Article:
Kayleb Rae Candrilli is the recipient of a Whiting Award and of a fellowship from the National Endowment of the Arts. They are the author of Water I Won't Touch (Copper Canyon, 2021), All the Gay Saints (Saturnalia 2020), and What Runs Over (YesYes Books, 2017).
What Runs Over won the 2016 Pamet River Prize and was a 2017 Lambda Literary finalist for Transgender Poetry and a finalist for the 2018 American Book Fest's best book award in LGBTQ nonfiction. All the Gay Saints was the winner of the 2018 Saturnalia Book Prize, selected by Natalie Diaz. They are published or forthcoming in POETRY, The American Poetry Review, Ploughshares, Academy of American Poets, TriQuarterly, Puerto del Sol, Bettering American Poetry, The Boston Review, and others.
*"POEM IN WHICH I CHALLENGE..." appears in Kayleb's 2021 collection Water I Won't Touch.
POEM IN WHICH I CHALLENGE MY FATHER
TO AN ARM-WRESTLING COMPETITION
AND FINALLY WIN
More than a decade has passed since I saw my father,
in the parking lot of a Wilkes-Barre strip mall. More than
a decade since he took my sibling to the Hawaiian Islands
and dosed them with oxy, meth, and heroin. In that order.
None of this should have surprised me. But, of course, it did.
When my sibling finally came home, they brought home blown
veins, a back full of scars, and a pillowcase filled with bruises.
My father once forced a crack pipe into my hands, right after
I was discharged from the hospital, and right after
my 18th birthday. I’m sure there’s something beautiful
to say, somewhere, tucked between the facts
of our lives and my old Pokémon collection.
My sibling is sober and vibrant and alive.
My sibling is way more fun than I’ve ever been.
Nothing should surprise me,
but it does, and that’s enough.
I have so few fond memories of my father,
but what I have, I hold.
He read me the entire Kamandi Comic series.
and I studied that Last Boy on Earth.
I learned how to survive an apocalypse
and how to be a boy.
It’s 2020 now, and both are proving useful.
When I was 7 years old,
my father and I play fought with inflatable
circus swords in the sunroom.
When it came down, I expected a knighting,
but instead, the plastic seam
sliced my cornea. I suppose most children
taste this same bittersweet
syrup when they think about their fathers:
sugar dressing up a lemon,
an eye patch over a rivulet, a pretend pirate
only until the wound heals.
When the stock market crashes, I am happy
to have nothing but Hot Fries and Orzo invested,
in the pantry. Sometimes it is easy to have so little,
or at least uncomplicated. My mother loved Hip-Hop
and my father beat her for it. If she and I drove around
alone, she’d turn up the radio and explain: It's like
the more money we come across the more problems we see.
My mother had our property logged of all its timber,
so I could move away and learn to write poetry.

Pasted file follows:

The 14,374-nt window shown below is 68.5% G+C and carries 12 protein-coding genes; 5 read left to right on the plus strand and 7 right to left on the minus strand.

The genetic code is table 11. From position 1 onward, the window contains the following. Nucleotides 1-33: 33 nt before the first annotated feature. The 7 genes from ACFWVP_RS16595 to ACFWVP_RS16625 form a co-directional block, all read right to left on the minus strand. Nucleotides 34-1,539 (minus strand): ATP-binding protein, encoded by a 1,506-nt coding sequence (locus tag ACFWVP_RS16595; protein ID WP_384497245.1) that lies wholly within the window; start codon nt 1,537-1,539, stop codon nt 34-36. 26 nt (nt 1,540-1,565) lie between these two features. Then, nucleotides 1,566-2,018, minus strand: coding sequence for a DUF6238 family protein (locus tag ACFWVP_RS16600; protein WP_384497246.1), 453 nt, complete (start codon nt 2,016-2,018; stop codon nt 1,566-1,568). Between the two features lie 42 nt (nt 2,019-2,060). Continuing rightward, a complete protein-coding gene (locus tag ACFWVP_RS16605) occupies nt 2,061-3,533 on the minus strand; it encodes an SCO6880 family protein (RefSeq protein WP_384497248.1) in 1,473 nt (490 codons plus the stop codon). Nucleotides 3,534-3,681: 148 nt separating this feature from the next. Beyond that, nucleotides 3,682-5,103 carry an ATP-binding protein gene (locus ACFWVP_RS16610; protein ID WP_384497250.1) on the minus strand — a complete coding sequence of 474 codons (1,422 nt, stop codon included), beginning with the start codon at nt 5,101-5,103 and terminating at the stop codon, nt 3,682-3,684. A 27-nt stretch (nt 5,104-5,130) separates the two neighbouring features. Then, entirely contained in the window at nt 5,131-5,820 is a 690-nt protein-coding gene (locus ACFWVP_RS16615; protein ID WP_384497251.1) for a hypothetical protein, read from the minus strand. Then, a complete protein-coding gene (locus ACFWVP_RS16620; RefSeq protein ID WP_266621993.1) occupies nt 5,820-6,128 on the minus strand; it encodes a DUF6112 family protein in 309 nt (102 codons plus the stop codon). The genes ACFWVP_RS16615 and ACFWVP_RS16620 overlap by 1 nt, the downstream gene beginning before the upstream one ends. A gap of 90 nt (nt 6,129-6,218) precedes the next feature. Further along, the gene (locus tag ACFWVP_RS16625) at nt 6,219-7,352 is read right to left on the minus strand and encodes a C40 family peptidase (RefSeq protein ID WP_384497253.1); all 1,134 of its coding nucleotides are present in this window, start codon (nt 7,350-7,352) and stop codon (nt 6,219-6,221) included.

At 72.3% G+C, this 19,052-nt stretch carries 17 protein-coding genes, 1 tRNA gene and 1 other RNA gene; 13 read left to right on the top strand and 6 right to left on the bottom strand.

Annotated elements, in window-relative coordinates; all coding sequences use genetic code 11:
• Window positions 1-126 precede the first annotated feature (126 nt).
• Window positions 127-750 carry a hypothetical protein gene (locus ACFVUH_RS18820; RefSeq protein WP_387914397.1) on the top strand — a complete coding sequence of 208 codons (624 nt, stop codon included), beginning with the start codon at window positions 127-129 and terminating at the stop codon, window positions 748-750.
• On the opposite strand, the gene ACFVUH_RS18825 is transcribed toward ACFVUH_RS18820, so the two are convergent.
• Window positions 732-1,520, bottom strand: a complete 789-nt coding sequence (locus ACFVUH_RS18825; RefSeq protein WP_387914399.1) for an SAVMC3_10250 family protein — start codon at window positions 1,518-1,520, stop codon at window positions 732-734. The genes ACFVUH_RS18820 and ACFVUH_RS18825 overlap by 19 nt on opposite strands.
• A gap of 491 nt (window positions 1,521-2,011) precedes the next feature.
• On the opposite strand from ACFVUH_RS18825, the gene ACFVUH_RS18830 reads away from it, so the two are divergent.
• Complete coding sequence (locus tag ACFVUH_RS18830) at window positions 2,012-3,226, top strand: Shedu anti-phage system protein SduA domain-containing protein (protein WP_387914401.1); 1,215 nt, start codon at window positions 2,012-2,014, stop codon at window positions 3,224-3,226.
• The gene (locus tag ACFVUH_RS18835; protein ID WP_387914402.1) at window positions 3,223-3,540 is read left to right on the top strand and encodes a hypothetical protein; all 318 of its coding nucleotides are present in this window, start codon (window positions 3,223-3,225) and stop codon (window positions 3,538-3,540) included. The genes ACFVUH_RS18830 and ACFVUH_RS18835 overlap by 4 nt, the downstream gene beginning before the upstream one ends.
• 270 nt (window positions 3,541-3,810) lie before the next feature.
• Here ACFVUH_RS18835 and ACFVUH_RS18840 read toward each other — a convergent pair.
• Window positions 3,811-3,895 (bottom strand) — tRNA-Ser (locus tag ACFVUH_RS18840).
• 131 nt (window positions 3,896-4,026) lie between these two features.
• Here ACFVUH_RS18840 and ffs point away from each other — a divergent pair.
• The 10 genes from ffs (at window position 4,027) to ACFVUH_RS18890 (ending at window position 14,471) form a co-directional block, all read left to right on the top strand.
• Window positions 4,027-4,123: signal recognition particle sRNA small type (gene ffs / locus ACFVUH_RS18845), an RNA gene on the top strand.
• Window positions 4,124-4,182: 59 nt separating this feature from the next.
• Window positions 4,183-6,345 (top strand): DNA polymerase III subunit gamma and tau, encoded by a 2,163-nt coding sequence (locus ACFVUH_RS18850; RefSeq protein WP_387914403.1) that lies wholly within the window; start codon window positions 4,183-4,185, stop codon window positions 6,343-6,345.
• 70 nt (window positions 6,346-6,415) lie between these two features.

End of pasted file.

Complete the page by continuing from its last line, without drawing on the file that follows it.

My father spent all that maple money on marriage
counseling, but my mother wasn’t in attendance.
Sometimes I want to go back, just for a meal
of Steak-umms and frozen orange juice. But who
has the time to rewind. My parents are finally
divorced. I am writing poems. Those downed
trees I used to climb are sawdust.
A POEM ABOUT ONLY BASEBALL
Bubba, we were out there
on the diamond together,
and you were always shining
the brightest. I remember
you catching a pop fly just
to roll your body right
into a front flip. For you
it was about being the best,
and looking good while
you did it. God, we were
just children and the world
was ours and we couldn’t
be hurt even when we were
hurt or hurting. Every small
town has a story about a
talented and beautiful boy
who is smoldering. I was
the only girl on the little
league team, and though
I am no longer a girl,
you were always so fiercely
soft with me. When I lost
my teeth at second base,
you searched the rocky
infield dirt and told me
not to worry about the money
it would cost to put me
back together. I think
about your daughters often,
and I want to pass down some
of the gentleness you gave me.
I keep it all in my wallet, still,
tucked between receipts and
the coordinates of our town--
our town that takes all the good
ones, and never looks back.
Aerik Francis- Bebop
Emily Blair- The best ham...
Adrienne Novy- 2 Poems
Daniel Garcia- 2 Poems
Brendan Joyce- moving day
Sanna Wani- 2 Poems
Raphael Jenkins- 2 Poems
Ava Gripp- Your Grandfather Had Secrets
stevie redwood- abolish the dead
benedict nguyen- 2 Poems
Gabrielle Grace Hogan-
Girls Night at the Saturnine Aquarium
Devin Kelly- 2 Poems
Danielle P. Williams-
Alan Chazaro- In a Vernacular of Speculation
Deema K. Shehabi-
A Summer's Tale with Fire Birds
Kayleb Rae Candrilli-
Julianne Neely- 2 Poems
Jake Bailey- 2 Poems
Fargo Tbakhi- 2 Poems
Justin Phillip Reed-
Naomi Shihab Nye-
Keith Leonard- Jukebox
CAConrad- 3 Poems
Roya Marsh- for (insert name)
Stephanie Kaylor- LONG DISTANCE
Tongo Eisen Martin-
A Sketch about Genocide
Despy Boutris- BLOODTEETH
JinJin Xu- Days of Hourless Mothers
Ashley M. Jones- Flour, Milk & Salt
Sam Herschel Wein- How To Cook Your Family
Marianne Chan- 2 poems
Jason Crawford- PReP
Geramee Hensley- Redundancy Limit
Dustin Pearson- My Brother Outside the House in Hell
DT McCrea- On occasion of my own death
Noor Hindi- Unkept
Linda Dove- Mid-Life with Teeth
Stephen Furlong- I Don't Know About You, but Mostly I Just Want to be Held
Dorothy Chan- Because You Fall Too Fast Too Hard
Kevin Latimer- MIRAGE
Taylor Byas- Rooftop Monologue
Matt Mitchell- FINE LINE TRIPTYCH
Todd Dillard- Will
Heidi Seaborn- Under The Bed
Heather Myers- A Rainbow, Just For A Minute
Donna Vorreyer- In The Encyclopedia of Human Gestures
Conor Bracken- THE WORST THING YOU CAN DO TO A MAN
Ben Purkert- 2 Poems
Emma Bolden- What Women's Work Is
Chelsea Dingman- Lockdown Drill
Raych Jackson- Pantoum for Derrion Albert from the Plank
Elliot Ping- in the eighth grade
ii. dance moves
D.A. Powell- Sneak